Under these challenging conditions, stakeholders expect companies to compete effectively, and to grow revenues and profits. Companies, in turn, are asking their Information Technology (IT) departments to drive business performance through continuous process innovations and rapid technology adoption.
The Results Gap
Companies rely heavily on IT to help address these challenges, as evidenced by the huge investment in large financial management systems and solutions for enterprise resource planning (ERP), customer relationship management (CRM), and supply chain management (SCM). Nevertheless, many organizations have not realized the expected value from these investments. There is a clear gap between the efficiency and productivity increases that corporate leaders expected to see, and the actual return on investment (ROI) that they have experienced.
This "results gap" is caused by a fundamental inconsistency between how business systems work and how people work. The systems are based on transactional processes that are necessary in order to accomplish specific tasks—for example, creating a Purchase Order. What they have not effectively captured are the ad hoc, local people-driven processes that invariably arise. The result is that decision makers take a "feed the machine" view to their corporate business applications, but rely more heavily on the people-to-people collaboration for making decisions and taking actions.
Enabling the Last Mile of Productivity
Software has become pervasive in every organization. Automation of back office business processes has been occurring for several decades, and huge investments have been made in these enterprise applications. Software has also driven a revolution in how people work. Spreadsheets, word processing, e-mail, and browsers have profoundly changed the way people interact with information. These tools are the baseline work environment today for hundreds of millions of people, and they have had a tremendous impact on personal productivity. And this revolution is not complete—we predict many more substantial innovations in personal productivity software.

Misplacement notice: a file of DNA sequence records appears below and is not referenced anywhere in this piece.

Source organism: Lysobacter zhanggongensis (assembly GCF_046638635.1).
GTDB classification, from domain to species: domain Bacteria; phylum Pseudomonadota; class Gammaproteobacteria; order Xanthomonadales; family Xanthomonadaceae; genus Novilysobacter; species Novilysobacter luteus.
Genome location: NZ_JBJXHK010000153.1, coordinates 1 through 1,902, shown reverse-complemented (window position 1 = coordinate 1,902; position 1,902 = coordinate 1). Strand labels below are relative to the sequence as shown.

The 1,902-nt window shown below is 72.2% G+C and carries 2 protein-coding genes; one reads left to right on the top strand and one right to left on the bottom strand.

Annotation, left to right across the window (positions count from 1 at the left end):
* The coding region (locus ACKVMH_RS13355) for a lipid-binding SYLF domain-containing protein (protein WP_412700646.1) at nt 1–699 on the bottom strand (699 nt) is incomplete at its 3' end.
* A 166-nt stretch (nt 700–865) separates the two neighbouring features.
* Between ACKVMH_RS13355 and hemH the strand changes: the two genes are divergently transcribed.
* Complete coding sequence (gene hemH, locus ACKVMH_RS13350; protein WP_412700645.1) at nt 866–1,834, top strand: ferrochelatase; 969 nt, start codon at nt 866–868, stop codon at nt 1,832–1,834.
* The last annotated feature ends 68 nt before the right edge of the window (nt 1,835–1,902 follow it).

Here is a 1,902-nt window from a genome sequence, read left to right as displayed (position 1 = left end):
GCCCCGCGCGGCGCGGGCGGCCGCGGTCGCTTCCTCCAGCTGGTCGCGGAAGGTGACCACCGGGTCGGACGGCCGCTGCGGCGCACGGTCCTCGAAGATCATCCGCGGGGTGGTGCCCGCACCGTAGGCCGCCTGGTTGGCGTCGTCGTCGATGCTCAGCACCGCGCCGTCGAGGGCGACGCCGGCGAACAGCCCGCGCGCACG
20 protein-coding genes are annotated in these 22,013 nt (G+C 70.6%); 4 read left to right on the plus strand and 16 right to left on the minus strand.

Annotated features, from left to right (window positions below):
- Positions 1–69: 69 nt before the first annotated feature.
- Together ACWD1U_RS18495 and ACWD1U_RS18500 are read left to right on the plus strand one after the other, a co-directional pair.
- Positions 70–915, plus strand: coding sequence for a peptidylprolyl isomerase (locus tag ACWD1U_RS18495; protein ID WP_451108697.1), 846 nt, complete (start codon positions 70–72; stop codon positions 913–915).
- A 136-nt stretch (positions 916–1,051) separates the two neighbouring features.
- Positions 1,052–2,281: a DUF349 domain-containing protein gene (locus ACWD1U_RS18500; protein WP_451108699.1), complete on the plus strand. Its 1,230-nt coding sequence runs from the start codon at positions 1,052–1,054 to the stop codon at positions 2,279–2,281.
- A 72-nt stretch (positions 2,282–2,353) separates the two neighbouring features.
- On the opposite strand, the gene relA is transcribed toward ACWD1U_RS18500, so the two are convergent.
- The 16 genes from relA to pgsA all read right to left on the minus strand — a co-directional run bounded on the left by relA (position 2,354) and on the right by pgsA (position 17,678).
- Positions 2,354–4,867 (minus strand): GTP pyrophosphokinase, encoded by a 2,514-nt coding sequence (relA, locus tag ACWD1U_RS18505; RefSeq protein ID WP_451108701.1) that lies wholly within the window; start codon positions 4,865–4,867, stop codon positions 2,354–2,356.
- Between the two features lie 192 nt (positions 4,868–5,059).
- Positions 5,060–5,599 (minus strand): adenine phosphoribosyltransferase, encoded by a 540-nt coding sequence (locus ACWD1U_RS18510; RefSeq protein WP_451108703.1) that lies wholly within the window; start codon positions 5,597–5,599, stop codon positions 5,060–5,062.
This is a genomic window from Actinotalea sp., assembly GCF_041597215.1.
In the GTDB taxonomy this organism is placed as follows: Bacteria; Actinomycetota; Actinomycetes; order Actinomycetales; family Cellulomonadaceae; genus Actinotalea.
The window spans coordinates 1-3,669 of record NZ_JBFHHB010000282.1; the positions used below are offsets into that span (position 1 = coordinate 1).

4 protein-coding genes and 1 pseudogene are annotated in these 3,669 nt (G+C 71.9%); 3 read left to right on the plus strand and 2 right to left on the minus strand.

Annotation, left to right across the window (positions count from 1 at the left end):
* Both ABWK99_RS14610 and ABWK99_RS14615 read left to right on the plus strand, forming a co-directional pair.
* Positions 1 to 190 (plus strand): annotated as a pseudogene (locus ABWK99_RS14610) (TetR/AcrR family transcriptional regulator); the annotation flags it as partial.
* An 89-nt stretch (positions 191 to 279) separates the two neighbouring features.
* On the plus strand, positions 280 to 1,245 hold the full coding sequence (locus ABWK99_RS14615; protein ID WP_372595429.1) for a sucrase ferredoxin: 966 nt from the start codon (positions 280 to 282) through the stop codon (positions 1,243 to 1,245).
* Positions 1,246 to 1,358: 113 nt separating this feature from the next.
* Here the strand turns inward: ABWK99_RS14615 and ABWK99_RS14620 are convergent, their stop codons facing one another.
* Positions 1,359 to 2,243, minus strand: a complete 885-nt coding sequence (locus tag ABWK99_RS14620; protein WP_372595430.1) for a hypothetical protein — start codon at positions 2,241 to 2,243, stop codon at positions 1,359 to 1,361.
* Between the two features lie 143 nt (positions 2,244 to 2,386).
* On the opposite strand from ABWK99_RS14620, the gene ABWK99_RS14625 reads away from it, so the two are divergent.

Information workers have powerful tools that help them garner insights, make decisions, take action, and collaborate, but they're largely limited to local or personal information. By contrast, very few systems are designed for the people who use them. We believe that the results gap exists fundamentally because of this discrepancy. How do we tap the vast quantities of data that flow through our transactional systems and allow our people to use that information in a way that can magnify their impact on the business's performance? How can we bring to the enterprise application world the level of productivity that people experience with these powerful tools in the business world? We call these challenges "enabling the last mile of productivity."